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Identification and modes of action of endogenous bacteria in taphonomy of embryos and larvae

Justin L. Eagan, Mary E. Andrews, Ronald L. Pearson, F. Rudolf Turner, Elizabeth C. Raff and Rudolf A. Raff
Identification and modes of action of endogenous bacteria in taphonomy of embryos and larvae
Palaios (April 2017) 32 (4): 206-217

Abstract

We use experimental taphonomy of embryos and larvae to determine the mechanisms by which endogenous bacteria stabilize rather than destroy soft tissues. Here, we show that bacteria can rapidly move from one dead organism to another through the surrounding medium-donor and recipient tissue need not be touching. In most cases tissue destruction results, but in some cases the bacteria generate stabilizing biofilms on recipient tissue that preserve its shape. We isolated, cultured, and identified phylogenetically diverse bacterial strains from the endogenous microbiotas of brine shrimp larvae (Artemia sinica) and sea urchin embryos (Heliocidaris erythrogramma) that had been killed anaerobically and then incubated aerobically to allow proliferation of endogenous bacteria in the dead tissue. We found that one Artemia-derived isolate, Marinobacter sp., is a potent generator of stabilizing biofilms and that other isolates can participate in biofilm formation or cause destruction. These results show the relative frequency of stabilizing bacteria in the endogenous microbiotas of newly dead organisms. Their ease of transmission reveals the potential for generation of a shared microbiology among groups of dead organisms, a possible contributor to uniform preservation in fossil assemblages such as Neoproterozoic and Cambrian fossil embryos.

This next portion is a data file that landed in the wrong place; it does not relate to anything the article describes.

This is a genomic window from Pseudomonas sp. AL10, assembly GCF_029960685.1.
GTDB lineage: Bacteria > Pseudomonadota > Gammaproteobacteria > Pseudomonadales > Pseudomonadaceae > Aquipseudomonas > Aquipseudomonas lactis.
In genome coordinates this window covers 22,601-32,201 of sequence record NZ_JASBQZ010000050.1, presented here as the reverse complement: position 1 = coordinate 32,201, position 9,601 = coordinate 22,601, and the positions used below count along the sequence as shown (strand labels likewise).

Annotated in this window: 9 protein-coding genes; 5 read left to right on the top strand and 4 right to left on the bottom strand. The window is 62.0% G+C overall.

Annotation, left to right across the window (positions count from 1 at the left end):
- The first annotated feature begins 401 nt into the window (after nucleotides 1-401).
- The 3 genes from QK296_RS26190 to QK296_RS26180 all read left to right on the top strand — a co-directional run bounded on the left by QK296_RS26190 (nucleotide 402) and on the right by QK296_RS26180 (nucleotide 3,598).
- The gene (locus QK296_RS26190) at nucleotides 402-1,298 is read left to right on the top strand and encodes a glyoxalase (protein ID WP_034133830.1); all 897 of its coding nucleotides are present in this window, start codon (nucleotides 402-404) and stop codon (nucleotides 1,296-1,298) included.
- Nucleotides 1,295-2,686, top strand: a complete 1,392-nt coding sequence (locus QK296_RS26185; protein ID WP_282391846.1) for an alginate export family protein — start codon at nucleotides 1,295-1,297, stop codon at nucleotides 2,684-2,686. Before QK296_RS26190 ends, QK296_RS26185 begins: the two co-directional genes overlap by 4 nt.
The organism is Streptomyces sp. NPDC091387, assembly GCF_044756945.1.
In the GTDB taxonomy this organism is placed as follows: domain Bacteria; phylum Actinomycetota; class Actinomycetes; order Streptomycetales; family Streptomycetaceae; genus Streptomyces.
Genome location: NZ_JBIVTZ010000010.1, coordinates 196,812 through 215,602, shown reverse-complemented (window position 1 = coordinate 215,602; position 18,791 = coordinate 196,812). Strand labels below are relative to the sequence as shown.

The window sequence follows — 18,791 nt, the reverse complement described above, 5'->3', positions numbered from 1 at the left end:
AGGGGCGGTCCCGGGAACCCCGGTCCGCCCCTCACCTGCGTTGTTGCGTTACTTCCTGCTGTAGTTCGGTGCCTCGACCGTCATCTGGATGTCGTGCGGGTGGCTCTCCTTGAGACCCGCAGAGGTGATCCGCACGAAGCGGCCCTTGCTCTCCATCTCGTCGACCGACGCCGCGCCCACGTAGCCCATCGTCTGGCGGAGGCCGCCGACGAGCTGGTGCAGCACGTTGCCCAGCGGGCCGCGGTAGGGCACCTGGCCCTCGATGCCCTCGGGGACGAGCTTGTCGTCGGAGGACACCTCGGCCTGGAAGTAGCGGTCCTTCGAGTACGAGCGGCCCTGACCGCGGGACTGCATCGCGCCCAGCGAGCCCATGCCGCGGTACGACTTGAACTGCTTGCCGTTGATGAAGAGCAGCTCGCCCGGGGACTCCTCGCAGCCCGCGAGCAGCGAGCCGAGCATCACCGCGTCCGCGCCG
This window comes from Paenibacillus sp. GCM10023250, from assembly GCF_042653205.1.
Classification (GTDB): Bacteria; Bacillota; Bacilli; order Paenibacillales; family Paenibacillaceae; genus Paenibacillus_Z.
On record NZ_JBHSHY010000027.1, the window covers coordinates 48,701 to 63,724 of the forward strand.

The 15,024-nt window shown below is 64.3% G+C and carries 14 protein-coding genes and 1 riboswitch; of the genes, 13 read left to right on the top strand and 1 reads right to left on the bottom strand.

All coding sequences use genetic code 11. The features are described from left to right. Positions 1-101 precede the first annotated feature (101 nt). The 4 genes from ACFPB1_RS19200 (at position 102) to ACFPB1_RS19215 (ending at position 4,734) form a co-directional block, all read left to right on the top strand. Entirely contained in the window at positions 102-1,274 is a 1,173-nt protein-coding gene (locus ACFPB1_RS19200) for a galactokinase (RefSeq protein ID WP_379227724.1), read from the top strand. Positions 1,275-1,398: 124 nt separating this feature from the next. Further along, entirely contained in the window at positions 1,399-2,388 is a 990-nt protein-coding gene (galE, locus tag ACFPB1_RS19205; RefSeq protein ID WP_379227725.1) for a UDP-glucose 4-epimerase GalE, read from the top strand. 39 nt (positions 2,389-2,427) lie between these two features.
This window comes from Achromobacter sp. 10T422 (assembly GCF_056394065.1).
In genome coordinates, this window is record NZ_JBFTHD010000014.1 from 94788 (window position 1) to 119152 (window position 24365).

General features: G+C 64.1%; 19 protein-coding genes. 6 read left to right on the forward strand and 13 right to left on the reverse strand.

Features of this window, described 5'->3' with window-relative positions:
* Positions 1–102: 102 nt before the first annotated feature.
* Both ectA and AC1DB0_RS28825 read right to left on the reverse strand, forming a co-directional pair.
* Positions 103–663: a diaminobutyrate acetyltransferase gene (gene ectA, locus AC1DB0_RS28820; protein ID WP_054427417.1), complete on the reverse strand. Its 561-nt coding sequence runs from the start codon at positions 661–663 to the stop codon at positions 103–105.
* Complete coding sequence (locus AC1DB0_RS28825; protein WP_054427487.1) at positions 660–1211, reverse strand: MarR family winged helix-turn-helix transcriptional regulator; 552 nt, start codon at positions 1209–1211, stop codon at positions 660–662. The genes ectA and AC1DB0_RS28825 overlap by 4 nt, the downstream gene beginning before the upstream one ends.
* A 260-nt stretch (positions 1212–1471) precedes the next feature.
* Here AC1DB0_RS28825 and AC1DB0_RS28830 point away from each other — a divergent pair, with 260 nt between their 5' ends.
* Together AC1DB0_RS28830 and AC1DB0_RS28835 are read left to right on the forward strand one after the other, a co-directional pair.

ISSN: 0883-1351
Serial Title: Palaios
Serial Volume: 32
Serial Issue: 4
Title: Identification and modes of action of endogenous bacteria in taphonomy of embryos and larvae
Affiliation: Indiana University at Bloomington, Department of Biology, Bloomington, IN, United States
Pages: 206-217
Published: 201704
Text Language: English
Publisher: Society for Sedimentary Geology, Tulsa, OK, United States
References: 49
Accession Number: 2017-035019
Categories: Invertebrate paleontology
Document Type: Serial
Bibliographic Level: Analytic
Illustration Description: illus. incl. 3 tables
Country of Publication: United States
Secondary Affiliation: GeoRef, Copyright 2017, American Geosciences Institute. Reference includes data from GeoScienceWorld, Alexandria, VA, United States. Reference includes data supplied by SEPM (Society for Sedimentary Geology), Tulsa, OK, United States
Update Code: 201720
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